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Fred Davis is the lead in a positional group with depth, experience and playmaking abiltiy.
Washington tight end Fred Davis is the Redskins' starting tight end and a true all-around player.
Tight end Fred Davis has gotten limited time for Washington in the first two games of the season.
Washington Redskins tight end Niles Paul (84) and safety DeJon Gomes (24) run on passing drills in training camp. Paul said the Redskins' tight end position "is growing more and turning more into a wide receiver, so that's exciting."
Washington veteran tight end Logan Paulsen (82) and safety Phillip Thomas (41) work on passing drills in training camp.
Washington tight end Logan Paulsen is a strong blocker.
Monday, August 5, 2013
Early returns indicate the tight ends will play a big role in Washington’s offense this season.
While that correlates to fewer passes for the wide receivers, they’re not upset in the least.
“It makes it more fun for us,” receiver Josh Morgan said. “The safeties have to pay more attention to guys like Fred Davis, which leaves us in one-on-one battles outside, and that’s fun for us.”
Davis is the headliner in a positional group that has depth and experience. Redskins veterans Logan Paulsen and Niles Paul, as well as rookie Jordan Reed, all have playmaking ability that offensive coordinators love.
“I feel like a lot of plays, the tight end might be the number one or two target sometimes,” Davis said, adding the offense is “very tight end friendly.”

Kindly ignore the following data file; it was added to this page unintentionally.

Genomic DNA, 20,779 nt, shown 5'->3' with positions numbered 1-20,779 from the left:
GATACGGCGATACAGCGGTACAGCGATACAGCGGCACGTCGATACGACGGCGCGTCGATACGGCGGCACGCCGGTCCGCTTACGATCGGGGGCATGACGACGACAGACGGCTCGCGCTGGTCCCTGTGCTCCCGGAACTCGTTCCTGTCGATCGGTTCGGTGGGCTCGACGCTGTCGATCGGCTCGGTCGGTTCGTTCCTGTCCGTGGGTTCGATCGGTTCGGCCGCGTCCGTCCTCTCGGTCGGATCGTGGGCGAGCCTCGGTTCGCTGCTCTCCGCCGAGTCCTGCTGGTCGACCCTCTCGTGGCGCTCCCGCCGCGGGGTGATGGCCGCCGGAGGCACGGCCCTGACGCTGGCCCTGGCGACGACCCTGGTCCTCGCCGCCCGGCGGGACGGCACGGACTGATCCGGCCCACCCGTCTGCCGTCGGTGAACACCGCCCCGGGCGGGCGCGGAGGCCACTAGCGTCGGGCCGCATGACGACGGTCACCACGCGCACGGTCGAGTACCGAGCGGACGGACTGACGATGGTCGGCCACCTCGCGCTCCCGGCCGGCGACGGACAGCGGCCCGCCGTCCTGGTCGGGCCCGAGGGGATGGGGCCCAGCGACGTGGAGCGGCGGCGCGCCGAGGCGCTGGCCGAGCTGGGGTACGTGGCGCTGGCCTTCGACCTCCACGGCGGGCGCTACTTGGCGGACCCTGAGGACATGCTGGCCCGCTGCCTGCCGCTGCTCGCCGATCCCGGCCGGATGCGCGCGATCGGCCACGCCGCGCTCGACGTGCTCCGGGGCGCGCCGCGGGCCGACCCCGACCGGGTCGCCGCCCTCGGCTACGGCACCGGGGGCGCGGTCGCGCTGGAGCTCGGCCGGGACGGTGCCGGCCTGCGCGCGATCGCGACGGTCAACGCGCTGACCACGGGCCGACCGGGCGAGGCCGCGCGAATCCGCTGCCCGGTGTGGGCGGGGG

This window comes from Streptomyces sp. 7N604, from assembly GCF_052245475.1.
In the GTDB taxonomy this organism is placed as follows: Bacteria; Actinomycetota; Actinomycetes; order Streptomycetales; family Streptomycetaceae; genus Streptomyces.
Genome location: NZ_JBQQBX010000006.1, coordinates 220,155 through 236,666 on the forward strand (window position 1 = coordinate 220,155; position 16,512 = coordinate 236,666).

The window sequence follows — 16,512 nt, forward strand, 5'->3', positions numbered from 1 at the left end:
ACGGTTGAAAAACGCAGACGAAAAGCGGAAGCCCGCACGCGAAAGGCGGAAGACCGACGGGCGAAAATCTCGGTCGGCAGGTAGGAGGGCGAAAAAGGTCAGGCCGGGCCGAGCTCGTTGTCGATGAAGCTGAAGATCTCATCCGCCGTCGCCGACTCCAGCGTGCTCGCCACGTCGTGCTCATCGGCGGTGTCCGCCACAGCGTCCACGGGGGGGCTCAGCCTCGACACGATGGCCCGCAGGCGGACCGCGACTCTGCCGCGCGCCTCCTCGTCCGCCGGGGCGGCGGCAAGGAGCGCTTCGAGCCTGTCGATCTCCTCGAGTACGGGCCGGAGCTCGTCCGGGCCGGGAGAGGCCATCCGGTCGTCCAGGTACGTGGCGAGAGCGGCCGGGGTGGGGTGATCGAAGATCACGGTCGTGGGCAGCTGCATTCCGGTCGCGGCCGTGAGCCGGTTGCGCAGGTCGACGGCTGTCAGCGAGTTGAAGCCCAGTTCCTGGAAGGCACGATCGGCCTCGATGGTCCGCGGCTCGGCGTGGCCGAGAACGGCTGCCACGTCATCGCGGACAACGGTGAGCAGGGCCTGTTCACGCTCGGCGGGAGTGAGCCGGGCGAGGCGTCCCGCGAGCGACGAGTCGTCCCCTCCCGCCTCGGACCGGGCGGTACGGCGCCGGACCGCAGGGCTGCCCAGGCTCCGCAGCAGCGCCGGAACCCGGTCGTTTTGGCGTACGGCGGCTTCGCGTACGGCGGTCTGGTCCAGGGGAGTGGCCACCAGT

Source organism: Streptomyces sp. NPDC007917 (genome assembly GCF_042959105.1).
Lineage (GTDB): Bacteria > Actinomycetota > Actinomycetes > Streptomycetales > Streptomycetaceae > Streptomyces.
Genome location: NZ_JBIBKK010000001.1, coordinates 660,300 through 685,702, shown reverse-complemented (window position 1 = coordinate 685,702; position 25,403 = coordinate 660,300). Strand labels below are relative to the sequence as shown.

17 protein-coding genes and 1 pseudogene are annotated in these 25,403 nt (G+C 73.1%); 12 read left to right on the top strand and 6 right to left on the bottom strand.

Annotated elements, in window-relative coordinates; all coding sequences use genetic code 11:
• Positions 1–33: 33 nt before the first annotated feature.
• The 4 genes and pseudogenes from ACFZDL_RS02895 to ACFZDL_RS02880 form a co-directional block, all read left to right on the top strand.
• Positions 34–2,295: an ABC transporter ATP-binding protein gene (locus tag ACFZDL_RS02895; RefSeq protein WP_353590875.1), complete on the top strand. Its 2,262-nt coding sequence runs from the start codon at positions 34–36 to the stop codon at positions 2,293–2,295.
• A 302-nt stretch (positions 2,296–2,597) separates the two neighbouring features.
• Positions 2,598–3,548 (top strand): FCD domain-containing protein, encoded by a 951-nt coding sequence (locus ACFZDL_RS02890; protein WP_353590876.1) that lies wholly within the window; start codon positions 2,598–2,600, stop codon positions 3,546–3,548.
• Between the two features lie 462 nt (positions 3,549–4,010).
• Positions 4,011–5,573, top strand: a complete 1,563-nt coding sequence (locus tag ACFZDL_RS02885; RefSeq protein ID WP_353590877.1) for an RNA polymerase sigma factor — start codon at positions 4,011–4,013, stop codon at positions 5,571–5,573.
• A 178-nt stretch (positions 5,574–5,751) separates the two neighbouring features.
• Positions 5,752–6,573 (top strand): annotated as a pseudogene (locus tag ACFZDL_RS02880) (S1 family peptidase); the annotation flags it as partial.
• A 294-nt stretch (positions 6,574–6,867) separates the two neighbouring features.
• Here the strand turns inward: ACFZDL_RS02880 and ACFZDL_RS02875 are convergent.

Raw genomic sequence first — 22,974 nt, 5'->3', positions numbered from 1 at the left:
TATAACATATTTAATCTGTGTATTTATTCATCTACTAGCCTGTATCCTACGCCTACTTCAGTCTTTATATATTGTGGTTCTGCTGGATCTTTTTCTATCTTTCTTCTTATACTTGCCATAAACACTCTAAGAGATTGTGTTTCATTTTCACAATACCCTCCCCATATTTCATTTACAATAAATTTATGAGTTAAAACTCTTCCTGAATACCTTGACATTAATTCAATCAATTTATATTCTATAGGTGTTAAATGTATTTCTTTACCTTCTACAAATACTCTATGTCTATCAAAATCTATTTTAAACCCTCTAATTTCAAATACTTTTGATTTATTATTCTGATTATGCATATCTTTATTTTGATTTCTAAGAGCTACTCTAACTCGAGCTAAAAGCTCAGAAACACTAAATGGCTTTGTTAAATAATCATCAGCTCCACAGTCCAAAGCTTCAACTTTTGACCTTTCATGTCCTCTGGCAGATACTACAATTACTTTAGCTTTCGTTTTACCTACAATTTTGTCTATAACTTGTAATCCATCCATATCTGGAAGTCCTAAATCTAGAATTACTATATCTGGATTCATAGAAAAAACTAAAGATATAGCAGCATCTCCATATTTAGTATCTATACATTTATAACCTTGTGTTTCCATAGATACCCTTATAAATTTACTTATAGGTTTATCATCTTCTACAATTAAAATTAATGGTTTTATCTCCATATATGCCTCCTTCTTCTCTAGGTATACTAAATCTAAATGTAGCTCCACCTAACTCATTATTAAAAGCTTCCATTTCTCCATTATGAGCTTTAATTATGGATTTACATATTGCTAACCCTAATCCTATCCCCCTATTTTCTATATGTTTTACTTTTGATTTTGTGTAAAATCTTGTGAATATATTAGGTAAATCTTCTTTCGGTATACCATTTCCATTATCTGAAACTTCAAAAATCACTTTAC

Coach Mike Shanahan said the best part of the depth is the ability to use different formations to cover for injuries that will occur during the season.
If the team’s running backs and receivers go down, he said he wouldn’t have a problem running a three tight ends package.
Many NFL teams use a tight end as a glorified offensive lineman, one who provides a last-ditch option on pass plays.
The Redskins regularly send theirs out as wide receivers, leaving opposing defenses guessing as to what will happen on a play-by-play basis.
“Last year we ran three tight end sets at times, and all three were running routes,” Paul said. “The position is growing more and turning more into a wide receiver, so that’s exciting.”
Davis dismissed any concerns that there might not be enough passes to go around.
“I think it’s all going to be shared,” he said of the yardage. “And I think that’s the way championship teams win. When you’ve got one guy always getting all the balls, it doesn’t mean they’re winning or a good team. I’d rather it just be everybody making plays.”
Practice has reflected that thus far.
Each of the tight ends bring slightly different skills to the table. Davis is the starter and a true all-around player, while Paulsen is a strong blocker and Paul and Reed are capable pass catchers.
For Paul, who is entering his third season, his offseason goal was to bulk up from 225 pounds so he can do his part on blocking assignments.
“I’m all the way up to 239 pounds,” he said. “I didn’t even believe I could get there. And it’s not a sloppy 240. It’s a healthy 240.”
Davis’ offseason was filled with rehab. He missed last year with an Achilles tendon injury but has been a participant in all drills during camp.
He’s hoping to stay healthy so he can play a full season alongside receiver Pierre Garcon.
“He demands attention in the middle of the field,” Garcon said of Davis.
“I try to do my part on the outside. It’s a lot of weapons for our offense. We have to capitalize on that, and it will be a great thing when we’re both out there together making plays.”
That’s Shanahan’s top preference, too. But the coach knows that injuries are a reality in the NFL and is developing a deep group of tight ends to compliment the receivers.
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